Women with diarrhoea-predominant irritable bowel syndrome show an increased pressure response to 35% carbon dioxide stress challenge

Jonathan Shufflebotham, Mark Wetherell, Dana Hince, Sean Hood, Stafford Lightman, David Nutt, Christopher Probert, John Potokar

Research output: Contribution to journalArticlepeer-review

8 Citations (Scopus)

Abstract

The responses to inhalation of 35% carbon dioxide (CO2) as a stressor were compared in female irritable bowel syndrome (IBS) patients and healthy controls to assess potential differences in cardiovascular, neuroendocrine and behavioural responses to stress. A total of 22 women (12 patients with ROME II defined diarrhoea-predominant IBS and 10 aged-matched controls) were challenged with a single vital capacity breath of 35% CO2 (with 65% oxygen). Beat-to-beat blood pressure and heart rate were recorded prior to, during and after the inhalation. Serum cortisol concentration and behavioural ratings were measured pre- and post-inhalation. A typical pattern of responses to CO2 was observed, characterised by a reduction in heart rate and increases in serum cortisol and anxiogenic symptoms; however, these responses did not differ between groups. Both groups also demonstrated an increase in systolic blood pressure; however, this response was significantly enhanced in IBS patients compared to healthy controls (P <0.05). These findings demonstrate that females with diarrhoea-predominant IBS have an exaggerated pressor response to 35% CO2 stress challenge, suggesting a more stress-responsive sympathetic nervous system.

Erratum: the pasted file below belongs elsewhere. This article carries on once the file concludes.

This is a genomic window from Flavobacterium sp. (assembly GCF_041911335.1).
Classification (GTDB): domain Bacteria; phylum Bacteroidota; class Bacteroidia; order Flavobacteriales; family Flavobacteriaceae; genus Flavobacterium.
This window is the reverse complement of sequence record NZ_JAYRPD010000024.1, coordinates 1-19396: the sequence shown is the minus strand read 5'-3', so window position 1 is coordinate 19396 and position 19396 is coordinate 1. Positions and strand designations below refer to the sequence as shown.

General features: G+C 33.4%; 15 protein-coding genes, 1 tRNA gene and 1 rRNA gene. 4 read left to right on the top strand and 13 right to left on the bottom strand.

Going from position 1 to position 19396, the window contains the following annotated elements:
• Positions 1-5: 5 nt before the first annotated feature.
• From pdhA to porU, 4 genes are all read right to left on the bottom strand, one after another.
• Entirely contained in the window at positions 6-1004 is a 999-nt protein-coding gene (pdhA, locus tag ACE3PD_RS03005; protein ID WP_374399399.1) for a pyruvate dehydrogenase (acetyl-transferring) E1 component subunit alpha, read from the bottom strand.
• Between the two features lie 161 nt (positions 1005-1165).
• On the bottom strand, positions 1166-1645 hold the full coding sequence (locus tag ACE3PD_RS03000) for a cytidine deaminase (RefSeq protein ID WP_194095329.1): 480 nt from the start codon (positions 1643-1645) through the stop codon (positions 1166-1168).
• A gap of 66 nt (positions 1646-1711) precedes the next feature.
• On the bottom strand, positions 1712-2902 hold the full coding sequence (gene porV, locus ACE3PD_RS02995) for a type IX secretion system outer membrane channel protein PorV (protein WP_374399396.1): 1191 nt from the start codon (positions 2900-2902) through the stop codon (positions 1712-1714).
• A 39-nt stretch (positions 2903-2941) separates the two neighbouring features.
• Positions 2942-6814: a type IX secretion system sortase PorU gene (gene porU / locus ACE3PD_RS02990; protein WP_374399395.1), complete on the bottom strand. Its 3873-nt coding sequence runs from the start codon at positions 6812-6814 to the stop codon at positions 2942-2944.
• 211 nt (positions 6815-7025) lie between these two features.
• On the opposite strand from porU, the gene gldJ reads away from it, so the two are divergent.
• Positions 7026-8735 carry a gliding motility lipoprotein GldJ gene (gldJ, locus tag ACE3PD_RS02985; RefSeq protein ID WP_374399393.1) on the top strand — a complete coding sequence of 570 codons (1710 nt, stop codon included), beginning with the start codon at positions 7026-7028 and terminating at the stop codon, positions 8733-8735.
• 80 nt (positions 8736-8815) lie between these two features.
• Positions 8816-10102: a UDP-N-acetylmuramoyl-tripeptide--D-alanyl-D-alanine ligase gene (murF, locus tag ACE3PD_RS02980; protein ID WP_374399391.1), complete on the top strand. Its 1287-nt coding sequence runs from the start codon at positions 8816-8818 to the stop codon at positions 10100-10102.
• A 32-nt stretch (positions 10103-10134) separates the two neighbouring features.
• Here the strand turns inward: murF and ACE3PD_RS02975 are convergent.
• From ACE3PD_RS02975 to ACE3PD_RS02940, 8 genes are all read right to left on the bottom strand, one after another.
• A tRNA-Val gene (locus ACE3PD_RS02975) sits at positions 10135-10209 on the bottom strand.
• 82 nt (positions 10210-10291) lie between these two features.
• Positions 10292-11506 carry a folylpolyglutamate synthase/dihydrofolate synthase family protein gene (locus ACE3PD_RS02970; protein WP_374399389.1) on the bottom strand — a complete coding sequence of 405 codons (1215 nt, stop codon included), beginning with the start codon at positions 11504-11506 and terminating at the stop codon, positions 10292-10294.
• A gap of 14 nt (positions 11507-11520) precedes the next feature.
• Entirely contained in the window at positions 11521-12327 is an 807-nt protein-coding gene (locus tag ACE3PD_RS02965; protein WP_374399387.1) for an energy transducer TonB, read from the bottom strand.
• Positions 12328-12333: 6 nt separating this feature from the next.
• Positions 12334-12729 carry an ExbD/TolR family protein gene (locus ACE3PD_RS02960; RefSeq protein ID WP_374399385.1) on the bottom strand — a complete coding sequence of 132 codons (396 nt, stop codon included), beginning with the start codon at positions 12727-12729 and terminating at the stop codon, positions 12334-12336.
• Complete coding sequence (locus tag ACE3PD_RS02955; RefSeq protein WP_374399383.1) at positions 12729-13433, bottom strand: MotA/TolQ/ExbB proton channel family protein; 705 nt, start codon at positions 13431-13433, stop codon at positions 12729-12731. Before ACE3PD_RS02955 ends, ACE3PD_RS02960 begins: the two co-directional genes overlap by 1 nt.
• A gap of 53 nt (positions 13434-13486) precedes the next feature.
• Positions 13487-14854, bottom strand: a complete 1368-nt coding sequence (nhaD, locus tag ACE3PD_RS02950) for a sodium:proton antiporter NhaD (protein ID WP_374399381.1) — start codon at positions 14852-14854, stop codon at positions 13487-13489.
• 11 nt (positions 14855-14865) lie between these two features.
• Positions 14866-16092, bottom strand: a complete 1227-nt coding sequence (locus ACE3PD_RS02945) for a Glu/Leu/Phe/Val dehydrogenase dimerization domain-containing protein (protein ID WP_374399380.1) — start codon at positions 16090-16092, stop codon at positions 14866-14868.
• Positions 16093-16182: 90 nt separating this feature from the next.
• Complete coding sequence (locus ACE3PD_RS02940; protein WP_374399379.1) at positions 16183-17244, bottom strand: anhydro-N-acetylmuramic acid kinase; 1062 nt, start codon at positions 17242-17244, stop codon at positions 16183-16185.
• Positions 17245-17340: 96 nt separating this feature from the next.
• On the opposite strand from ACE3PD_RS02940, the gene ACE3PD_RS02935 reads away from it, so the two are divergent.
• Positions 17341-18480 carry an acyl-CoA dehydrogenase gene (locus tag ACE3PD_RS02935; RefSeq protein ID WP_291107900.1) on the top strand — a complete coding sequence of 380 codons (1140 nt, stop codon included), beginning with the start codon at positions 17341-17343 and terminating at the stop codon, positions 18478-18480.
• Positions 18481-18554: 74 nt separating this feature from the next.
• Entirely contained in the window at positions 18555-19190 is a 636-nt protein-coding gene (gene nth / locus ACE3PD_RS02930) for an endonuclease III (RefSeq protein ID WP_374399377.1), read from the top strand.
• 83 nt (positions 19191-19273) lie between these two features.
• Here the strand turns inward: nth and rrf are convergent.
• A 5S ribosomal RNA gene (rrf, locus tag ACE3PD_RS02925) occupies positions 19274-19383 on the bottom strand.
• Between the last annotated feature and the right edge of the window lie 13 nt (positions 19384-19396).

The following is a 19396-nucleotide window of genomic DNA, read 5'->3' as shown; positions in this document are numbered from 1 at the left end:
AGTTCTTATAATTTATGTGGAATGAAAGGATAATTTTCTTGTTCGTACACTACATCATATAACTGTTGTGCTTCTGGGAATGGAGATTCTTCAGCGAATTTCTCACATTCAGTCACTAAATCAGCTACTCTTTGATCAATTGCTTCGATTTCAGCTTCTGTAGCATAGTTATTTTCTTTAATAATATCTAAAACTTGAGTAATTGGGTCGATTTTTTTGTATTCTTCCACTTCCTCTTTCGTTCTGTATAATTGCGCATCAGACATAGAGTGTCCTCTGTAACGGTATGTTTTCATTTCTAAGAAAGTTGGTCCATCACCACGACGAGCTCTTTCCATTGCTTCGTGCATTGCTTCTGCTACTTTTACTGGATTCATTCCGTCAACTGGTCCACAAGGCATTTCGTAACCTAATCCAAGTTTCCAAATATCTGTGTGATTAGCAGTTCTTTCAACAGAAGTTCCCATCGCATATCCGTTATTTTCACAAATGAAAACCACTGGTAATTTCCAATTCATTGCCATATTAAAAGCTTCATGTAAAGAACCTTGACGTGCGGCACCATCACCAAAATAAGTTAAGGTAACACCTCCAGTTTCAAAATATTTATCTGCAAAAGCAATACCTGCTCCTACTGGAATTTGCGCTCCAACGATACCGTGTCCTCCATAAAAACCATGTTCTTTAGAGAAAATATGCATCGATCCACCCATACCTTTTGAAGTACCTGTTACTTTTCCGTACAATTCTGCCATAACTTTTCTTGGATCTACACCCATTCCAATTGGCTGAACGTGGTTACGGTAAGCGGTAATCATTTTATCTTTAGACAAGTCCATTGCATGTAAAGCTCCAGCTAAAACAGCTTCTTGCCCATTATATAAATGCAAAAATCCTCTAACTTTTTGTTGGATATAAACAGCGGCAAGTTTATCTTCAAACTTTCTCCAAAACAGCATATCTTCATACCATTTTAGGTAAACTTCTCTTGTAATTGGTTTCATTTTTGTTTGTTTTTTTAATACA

Original languageEnglish
Pages (from-to)30-36
JournalStress: The International Journal on the Biology of Stress
Volume12
Issue number1
DOIs
Publication statusPublished - Jan 2009

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